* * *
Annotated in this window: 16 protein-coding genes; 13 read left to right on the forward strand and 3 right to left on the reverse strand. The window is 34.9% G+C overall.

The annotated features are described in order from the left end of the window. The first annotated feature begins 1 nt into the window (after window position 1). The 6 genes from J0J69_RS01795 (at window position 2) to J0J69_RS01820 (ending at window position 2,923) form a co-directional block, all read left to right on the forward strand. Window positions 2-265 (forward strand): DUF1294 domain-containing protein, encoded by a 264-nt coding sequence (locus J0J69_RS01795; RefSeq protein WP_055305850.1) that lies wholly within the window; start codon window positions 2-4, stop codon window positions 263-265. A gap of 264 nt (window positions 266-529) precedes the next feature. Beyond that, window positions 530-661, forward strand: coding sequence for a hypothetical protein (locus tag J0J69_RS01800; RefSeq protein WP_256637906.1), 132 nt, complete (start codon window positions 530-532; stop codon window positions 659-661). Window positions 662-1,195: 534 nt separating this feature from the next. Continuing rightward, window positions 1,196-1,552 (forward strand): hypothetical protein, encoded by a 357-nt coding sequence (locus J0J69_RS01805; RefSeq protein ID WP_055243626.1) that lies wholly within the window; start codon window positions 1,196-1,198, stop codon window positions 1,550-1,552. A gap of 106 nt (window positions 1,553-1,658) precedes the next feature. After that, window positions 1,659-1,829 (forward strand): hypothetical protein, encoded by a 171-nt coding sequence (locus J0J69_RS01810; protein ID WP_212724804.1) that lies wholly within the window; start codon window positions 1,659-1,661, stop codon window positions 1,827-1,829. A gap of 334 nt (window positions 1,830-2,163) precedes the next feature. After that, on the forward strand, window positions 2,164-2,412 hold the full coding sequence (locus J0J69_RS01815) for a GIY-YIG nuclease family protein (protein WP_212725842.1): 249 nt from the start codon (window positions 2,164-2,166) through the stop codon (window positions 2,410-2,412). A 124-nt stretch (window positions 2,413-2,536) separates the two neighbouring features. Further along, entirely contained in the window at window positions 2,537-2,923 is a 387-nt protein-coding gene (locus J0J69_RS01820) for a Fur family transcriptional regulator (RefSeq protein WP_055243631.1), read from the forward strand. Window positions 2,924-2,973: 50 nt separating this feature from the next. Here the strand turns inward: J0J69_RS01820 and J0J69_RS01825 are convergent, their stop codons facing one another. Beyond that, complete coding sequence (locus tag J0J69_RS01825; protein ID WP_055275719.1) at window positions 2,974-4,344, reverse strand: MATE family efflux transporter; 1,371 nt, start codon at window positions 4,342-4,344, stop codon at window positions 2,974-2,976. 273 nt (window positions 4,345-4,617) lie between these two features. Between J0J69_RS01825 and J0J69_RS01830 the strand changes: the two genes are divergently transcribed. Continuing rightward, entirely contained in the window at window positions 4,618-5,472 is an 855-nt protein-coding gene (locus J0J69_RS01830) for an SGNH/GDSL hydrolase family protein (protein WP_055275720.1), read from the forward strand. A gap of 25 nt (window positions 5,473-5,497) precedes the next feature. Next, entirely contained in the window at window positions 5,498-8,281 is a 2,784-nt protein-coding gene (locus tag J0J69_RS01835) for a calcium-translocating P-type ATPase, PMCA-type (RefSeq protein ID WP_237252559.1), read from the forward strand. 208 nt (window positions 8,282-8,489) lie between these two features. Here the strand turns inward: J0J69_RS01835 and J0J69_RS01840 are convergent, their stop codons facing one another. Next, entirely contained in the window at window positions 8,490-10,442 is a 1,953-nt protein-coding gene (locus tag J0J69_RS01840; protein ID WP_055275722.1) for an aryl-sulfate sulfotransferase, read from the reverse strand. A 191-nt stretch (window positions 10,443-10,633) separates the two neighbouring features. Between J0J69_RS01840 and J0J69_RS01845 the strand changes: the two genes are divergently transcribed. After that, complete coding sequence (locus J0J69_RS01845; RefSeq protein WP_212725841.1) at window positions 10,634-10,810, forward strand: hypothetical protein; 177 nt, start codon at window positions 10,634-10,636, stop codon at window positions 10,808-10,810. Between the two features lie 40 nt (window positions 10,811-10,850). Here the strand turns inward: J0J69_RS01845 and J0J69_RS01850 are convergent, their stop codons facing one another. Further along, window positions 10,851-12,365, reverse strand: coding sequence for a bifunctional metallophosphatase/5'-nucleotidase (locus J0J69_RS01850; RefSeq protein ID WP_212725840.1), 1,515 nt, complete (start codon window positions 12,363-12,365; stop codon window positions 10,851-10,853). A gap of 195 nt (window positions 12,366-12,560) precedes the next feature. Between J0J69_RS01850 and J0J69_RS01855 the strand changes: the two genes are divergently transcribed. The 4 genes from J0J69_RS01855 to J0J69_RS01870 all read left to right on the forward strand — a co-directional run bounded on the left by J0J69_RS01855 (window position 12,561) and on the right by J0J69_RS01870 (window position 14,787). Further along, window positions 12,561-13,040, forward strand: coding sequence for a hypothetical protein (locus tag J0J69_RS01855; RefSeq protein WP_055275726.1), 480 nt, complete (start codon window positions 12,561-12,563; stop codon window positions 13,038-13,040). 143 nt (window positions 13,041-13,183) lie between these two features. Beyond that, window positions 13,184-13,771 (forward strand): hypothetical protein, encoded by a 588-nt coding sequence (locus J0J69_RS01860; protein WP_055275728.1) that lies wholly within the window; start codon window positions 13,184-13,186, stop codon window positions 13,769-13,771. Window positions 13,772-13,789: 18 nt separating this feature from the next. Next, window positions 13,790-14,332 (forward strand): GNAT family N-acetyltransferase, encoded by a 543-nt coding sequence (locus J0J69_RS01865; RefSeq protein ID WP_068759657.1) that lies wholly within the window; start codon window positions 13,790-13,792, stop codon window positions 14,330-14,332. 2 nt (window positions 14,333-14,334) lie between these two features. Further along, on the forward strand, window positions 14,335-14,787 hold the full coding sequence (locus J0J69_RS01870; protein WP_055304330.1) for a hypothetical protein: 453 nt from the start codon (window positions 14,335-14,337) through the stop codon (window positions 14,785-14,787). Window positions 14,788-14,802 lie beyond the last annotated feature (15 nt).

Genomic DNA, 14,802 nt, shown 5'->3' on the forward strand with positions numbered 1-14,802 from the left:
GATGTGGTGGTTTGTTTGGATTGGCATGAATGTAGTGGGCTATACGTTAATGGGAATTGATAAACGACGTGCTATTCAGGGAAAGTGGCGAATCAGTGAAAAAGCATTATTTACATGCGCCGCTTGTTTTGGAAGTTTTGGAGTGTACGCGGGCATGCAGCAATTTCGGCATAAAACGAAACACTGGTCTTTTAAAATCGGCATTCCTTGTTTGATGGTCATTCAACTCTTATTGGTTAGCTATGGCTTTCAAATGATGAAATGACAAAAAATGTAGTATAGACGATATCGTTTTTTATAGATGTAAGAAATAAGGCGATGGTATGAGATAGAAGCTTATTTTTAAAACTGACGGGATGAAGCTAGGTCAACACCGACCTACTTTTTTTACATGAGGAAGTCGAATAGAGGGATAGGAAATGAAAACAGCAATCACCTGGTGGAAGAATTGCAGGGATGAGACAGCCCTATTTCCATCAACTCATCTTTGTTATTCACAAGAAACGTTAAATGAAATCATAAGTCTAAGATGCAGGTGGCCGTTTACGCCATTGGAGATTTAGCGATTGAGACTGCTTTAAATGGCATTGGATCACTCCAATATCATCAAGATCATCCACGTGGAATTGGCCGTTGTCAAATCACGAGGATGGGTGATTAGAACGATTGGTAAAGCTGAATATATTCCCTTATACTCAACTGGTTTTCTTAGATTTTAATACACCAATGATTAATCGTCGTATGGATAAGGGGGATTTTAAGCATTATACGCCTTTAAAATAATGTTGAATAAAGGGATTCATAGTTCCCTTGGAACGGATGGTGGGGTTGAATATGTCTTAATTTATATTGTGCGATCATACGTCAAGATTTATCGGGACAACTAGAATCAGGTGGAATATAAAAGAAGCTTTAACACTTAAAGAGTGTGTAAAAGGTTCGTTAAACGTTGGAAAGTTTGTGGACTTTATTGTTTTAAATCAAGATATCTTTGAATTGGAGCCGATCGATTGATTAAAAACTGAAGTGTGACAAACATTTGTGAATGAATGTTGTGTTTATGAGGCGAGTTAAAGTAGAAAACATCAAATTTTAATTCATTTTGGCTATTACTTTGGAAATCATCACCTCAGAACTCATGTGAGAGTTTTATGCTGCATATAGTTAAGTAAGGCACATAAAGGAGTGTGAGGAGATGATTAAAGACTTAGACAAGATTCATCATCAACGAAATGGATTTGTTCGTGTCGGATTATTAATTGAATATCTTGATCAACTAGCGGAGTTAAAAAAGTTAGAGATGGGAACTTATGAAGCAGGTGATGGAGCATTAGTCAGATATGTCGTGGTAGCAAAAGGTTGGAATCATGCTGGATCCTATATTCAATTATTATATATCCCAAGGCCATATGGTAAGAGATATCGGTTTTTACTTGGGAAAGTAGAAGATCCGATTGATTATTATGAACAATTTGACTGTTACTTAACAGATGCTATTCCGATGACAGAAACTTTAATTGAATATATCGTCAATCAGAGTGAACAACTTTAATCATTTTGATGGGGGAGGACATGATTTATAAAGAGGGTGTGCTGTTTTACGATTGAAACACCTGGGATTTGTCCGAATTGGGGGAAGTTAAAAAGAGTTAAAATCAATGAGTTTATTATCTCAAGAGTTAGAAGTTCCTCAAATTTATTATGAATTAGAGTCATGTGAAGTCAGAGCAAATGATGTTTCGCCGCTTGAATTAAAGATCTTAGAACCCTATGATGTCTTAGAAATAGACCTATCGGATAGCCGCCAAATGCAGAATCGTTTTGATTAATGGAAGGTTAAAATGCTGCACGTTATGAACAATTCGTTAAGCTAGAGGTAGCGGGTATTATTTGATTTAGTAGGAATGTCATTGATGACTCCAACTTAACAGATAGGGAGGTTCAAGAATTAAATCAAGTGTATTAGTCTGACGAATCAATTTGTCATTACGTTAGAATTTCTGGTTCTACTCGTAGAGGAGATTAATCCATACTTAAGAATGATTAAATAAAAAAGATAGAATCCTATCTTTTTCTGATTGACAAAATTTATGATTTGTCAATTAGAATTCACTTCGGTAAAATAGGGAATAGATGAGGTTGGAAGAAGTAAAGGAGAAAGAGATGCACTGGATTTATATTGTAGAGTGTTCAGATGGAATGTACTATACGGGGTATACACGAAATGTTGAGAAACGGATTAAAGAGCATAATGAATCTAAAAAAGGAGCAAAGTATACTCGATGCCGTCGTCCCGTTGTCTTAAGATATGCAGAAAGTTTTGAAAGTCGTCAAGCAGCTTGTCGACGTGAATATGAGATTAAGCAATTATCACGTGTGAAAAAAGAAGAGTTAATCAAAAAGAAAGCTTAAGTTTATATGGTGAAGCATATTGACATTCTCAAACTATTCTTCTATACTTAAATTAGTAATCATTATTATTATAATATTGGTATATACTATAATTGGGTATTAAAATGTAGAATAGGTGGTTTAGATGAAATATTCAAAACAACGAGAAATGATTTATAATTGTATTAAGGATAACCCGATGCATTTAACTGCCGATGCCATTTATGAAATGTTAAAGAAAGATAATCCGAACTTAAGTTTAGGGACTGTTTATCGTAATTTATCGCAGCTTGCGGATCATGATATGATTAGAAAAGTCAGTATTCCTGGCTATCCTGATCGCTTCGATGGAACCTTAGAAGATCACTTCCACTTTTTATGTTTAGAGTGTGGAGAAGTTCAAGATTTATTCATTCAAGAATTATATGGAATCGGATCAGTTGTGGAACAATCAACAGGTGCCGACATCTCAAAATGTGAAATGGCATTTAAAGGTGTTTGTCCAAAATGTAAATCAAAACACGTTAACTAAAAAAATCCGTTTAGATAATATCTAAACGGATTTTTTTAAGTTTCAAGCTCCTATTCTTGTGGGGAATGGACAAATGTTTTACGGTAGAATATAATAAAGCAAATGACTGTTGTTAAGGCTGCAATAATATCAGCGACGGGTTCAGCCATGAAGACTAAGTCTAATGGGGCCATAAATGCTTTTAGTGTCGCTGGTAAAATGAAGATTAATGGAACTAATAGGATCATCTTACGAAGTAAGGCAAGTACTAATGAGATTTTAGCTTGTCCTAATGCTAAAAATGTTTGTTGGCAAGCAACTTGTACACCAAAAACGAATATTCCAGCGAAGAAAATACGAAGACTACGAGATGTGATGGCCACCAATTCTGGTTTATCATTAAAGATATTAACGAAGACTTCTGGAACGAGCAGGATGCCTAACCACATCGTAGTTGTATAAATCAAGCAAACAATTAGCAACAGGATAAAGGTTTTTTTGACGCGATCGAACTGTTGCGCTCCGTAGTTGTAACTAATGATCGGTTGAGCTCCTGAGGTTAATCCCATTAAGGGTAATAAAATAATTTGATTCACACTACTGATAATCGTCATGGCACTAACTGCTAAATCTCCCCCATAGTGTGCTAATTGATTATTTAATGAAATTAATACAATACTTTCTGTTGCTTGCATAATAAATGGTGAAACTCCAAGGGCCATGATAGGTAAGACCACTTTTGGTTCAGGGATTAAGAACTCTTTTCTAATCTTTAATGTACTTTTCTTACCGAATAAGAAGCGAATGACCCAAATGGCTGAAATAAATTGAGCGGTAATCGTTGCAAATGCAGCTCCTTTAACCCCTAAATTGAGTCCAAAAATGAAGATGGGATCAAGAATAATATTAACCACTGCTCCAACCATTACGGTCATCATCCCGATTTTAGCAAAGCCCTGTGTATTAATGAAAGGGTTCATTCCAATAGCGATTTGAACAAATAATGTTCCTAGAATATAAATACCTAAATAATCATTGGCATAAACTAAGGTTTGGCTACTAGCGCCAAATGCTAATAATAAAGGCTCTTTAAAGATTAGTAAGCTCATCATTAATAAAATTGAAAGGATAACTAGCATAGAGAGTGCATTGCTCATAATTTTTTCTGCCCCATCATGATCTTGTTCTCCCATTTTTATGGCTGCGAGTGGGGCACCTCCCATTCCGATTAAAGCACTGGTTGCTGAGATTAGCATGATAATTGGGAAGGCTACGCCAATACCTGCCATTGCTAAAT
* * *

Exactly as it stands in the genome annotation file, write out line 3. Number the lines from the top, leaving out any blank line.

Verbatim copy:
Genomic DNA, 14,802 nt, shown 5'->3' on the forward strand with positions numbered 1-14,802 from the left: